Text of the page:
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Author of Benghazi memos sent to Clinton dies after cancer battle

Author of Benghazi memos sent to Clinton dies after cancer battle
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A former CIA officer who contested the spy agency’s intelligence about Iraq and authored controversial emails about the 2012 attack on Benghazi, Libya, has passed away.

Tyler Drumheller died on Aug. 2 from complications from pancreatic cancer, The Washington Post reported on Thursday evening. He was 63 years old. 

After a 26-year career with the CIA that included time as the head of covert actions in Europe, Drumheller became a prominent critic of some of the agency’s intelligence in the run-up to the Iraq War.

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Specifically, he vocally criticized the agency’s trust in an Iraqi defector code-named Curveball, who gave faulty intelligence that Saddam Hussein had developed laboratories for biological weapons. The assertions played a major role in the George W. Bush administration’s public case for invading Iraq in 2003.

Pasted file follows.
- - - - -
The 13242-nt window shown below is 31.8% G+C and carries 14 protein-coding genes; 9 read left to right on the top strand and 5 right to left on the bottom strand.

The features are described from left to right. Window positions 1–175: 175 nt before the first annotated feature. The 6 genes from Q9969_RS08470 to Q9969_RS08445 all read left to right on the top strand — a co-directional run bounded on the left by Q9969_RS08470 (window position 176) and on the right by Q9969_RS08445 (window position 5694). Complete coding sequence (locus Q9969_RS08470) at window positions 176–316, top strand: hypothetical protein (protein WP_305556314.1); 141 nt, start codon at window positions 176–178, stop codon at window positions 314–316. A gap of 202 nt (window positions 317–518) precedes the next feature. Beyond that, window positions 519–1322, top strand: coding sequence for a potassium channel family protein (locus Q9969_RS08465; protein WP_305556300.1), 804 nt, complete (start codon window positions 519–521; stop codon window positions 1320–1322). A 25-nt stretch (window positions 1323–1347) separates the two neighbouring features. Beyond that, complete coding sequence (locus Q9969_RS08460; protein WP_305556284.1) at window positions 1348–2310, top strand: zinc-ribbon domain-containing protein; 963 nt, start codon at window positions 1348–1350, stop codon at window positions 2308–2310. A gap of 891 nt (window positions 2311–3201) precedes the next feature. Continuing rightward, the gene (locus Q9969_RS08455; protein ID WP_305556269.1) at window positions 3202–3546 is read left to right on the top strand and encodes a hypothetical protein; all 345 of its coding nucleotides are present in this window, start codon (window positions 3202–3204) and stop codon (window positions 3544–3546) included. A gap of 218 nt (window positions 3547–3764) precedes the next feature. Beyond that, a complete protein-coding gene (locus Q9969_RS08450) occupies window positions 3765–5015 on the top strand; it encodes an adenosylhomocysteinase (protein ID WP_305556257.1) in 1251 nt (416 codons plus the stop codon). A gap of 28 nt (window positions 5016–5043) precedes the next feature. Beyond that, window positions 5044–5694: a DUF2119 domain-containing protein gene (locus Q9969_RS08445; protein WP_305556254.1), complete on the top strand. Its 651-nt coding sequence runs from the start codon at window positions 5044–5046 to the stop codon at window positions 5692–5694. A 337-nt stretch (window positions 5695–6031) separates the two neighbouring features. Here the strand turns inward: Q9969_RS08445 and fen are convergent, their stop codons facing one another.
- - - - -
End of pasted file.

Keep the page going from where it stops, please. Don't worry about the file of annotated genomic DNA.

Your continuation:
Drumheller also criticized the Bush administration’s claims that Iraq was buying yellowcake uranium from Niger, which it used as evidence to support the claim that Hussein was developing weapons of mass destruction. 

Earlier this summer, Drumheller’s name was mentioned on Capitol Hill due to his role in authoring memos that were passed along to then-Secretary of State Hillary Clinton in 2012.

At the time, Drumheller was an intelligence consultant. His emails about the events in Benghazi — during which four Americans were killed — were given to Clinton by longtime confidante Sidney Blumenthal. 

Those emails had become the target of scrutiny among Republicans on the House Select Committee on Benghazi, who discovered the ties to Drumheller during a nine-hour, closed-door deposition with Blumenthal earlier this year.

Republicans, who accuse Clinton of falling down on the job during the 2012 raid, have raised questions about what she knew about the on-the-ground situation in Libya and whether she believed the violence was an act of terrorism or the work of a mob that formed in response to a YouTube video about the Prophet Mohammad. 

Rep. Trey Gowdy (R-S.C.), the chairman of the Benghazi committee, had previously indicated that he might force Drumheller to testify in his panel.